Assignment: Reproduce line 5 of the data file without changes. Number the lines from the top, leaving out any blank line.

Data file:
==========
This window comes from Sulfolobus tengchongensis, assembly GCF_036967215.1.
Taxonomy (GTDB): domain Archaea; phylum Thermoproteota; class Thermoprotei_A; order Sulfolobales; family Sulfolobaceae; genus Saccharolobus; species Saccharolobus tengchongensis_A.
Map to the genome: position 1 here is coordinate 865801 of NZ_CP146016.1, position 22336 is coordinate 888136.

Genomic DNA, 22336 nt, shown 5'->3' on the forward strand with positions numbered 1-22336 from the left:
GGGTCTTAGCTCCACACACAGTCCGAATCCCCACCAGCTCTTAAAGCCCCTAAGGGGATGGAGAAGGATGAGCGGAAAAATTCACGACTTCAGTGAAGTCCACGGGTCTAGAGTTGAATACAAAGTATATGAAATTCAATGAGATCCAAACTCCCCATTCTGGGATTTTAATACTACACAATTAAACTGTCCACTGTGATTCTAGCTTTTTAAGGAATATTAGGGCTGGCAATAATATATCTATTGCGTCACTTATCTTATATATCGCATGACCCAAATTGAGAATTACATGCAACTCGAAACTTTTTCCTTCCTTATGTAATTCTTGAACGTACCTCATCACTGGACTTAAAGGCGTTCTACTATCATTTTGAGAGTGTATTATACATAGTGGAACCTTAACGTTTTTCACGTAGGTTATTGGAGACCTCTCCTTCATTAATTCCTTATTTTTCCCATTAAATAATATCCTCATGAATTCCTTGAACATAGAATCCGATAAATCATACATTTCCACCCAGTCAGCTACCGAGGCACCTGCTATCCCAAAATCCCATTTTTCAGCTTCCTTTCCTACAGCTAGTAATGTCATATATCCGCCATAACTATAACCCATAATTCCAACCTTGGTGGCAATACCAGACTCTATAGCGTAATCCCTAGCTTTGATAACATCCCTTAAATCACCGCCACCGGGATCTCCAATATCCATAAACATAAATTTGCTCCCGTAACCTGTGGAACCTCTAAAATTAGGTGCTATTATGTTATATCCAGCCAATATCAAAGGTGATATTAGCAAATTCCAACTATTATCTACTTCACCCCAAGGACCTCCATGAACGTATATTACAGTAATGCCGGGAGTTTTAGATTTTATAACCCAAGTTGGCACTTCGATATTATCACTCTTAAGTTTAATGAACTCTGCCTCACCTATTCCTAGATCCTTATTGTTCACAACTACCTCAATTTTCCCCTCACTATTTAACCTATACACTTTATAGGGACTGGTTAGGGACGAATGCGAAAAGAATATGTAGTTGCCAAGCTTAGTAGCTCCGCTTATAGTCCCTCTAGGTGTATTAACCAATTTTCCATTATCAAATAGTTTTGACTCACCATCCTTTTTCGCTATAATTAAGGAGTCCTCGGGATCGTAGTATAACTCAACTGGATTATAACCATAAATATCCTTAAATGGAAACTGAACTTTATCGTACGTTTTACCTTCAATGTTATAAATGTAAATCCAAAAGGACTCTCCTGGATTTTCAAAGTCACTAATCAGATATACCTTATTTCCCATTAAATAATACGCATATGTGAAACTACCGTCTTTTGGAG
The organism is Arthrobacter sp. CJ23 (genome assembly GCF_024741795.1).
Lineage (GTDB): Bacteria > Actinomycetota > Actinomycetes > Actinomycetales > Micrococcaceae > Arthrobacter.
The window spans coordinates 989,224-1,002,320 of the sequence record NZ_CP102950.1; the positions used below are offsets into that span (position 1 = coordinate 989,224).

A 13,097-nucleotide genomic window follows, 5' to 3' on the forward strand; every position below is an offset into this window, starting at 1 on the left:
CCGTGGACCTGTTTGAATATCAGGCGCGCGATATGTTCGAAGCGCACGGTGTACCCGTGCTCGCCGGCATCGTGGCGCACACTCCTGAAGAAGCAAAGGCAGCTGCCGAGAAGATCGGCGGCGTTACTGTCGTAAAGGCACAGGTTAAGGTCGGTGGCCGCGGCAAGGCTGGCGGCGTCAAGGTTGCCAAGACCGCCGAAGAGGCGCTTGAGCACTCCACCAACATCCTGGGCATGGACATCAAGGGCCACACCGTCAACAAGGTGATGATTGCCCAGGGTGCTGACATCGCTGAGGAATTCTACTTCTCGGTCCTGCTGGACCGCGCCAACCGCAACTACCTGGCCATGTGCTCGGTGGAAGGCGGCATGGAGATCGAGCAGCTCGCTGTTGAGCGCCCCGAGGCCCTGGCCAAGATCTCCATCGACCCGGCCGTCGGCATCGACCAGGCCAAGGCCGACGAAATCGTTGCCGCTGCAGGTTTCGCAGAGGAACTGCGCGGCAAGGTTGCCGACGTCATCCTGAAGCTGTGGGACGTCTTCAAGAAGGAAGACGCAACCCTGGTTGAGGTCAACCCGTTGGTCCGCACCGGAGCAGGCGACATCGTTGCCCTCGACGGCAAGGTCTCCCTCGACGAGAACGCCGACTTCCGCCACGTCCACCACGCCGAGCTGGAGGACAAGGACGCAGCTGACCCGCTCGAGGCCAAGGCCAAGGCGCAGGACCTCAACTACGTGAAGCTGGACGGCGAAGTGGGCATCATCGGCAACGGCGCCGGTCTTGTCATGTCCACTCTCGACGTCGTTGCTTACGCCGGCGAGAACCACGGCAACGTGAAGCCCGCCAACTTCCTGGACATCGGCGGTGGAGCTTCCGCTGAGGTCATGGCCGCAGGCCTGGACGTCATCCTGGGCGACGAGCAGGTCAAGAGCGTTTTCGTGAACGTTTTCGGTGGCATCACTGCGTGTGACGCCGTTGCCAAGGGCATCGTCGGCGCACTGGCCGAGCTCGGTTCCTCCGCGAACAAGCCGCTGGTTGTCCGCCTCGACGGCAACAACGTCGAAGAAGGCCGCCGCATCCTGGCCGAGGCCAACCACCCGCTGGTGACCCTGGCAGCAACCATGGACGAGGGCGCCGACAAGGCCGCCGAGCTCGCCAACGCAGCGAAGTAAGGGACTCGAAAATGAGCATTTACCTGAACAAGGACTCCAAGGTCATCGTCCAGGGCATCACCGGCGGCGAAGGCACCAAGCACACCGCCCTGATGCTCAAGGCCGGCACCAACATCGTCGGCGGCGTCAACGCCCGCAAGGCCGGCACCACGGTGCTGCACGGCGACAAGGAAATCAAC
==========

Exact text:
GGGTCTTAGCTCCACACACAGTCCGAATCCCCACCAGCTCTTAAAGCCCCTAAGGGGATGGAGAAGGATGAGCGGAAAAATTCACGACTTCAGTGAAGTCCACGGGTCTAGAGTTGAATACAAAGTATATGAAATTCAATGAGATCCAAACTCCCCATTCTGGGATTTTAATACTACACAATTAAACTGTCCACTGTGATTCTAGCTTTTTAAGGAATATTAGGGCTGGCAATAATATATCTATTGCGTCACTTATCTTATATATCGCATGACCCAAATTGAGAATTACATGCAACTCGAAACTTTTTCCTTCCTTATGTAATTCTTGAACGTACCTCATCACTGGACTTAAAGGCGTTCTACTATCATTTTGAGAGTGTATTATACATAGTGGAACCTTAACGTTTTTCACGTAGGTTATTGGAGACCTCTCCTTCATTAATTCCTTATTTTTCCCATTAAATAATATCCTCATGAATTCCTTGAACATAGAATCCGATAAATCATACATTTCCACCCAGTCAGCTACCGAGGCACCTGCTATCCCAAAATCCCATTTTTCAGCTTCCTTTCCTACAGCTAGTAATGTCATATATCCGCCATAACTATAACCCATAATTCCAACCTTGGTGGCAATACCAGACTCTATAGCGTAATCCCTAGCTTTGATAACATCCCTTAAATCACCGCCACCGGGATCTCCAATATCCATAAACATAAATTTGCTCCCGTAACCTGTGGAACCTCTAAAATTAGGTGCTATTATGTTATATCCAGCCAATATCAAAGGTGATATTAGCAAATTCCAACTATTATCTACTTCACCCCAAGGACCTCCATGAACGTATATTACAGTAATGCCGGGAGTTTTAGATTTTATAACCCAAGTTGGCACTTCGATATTATCACTCTTAAGTTTAATGAACTCTGCCTCACCTATTCCTAGATCCTTATTGTTCACAACTACCTCAATTTTCCCCTCACTATTTAACCTATACACTTTATAGGGACTGGTTAGGGACGAATGCGAAAAGAATATGTAGTTGCCAAGCTTAGTAGCTCCGCTTATAGTCCCTCTAGGTGTATTAACCAATTTTCCATTATCAAATAGTTTTGACTCACCATCCTTTTTCGCTATAATTAAGGAGTCCTCGGGATCGTAGTATAACTCAACTGGATTATAACCATAAATATCCTTAAATGGAAACTGAACTTTATCGTACGTTTTACCTTCAATGTTATAAATGTAAATCCAAAAGGACTCTCCTGGATTTTCAAAGTCACTAATCAGATATACCTTATTTCCCATTAAATAATACGCATATGTGAAACTACCGTCTTTTGGAG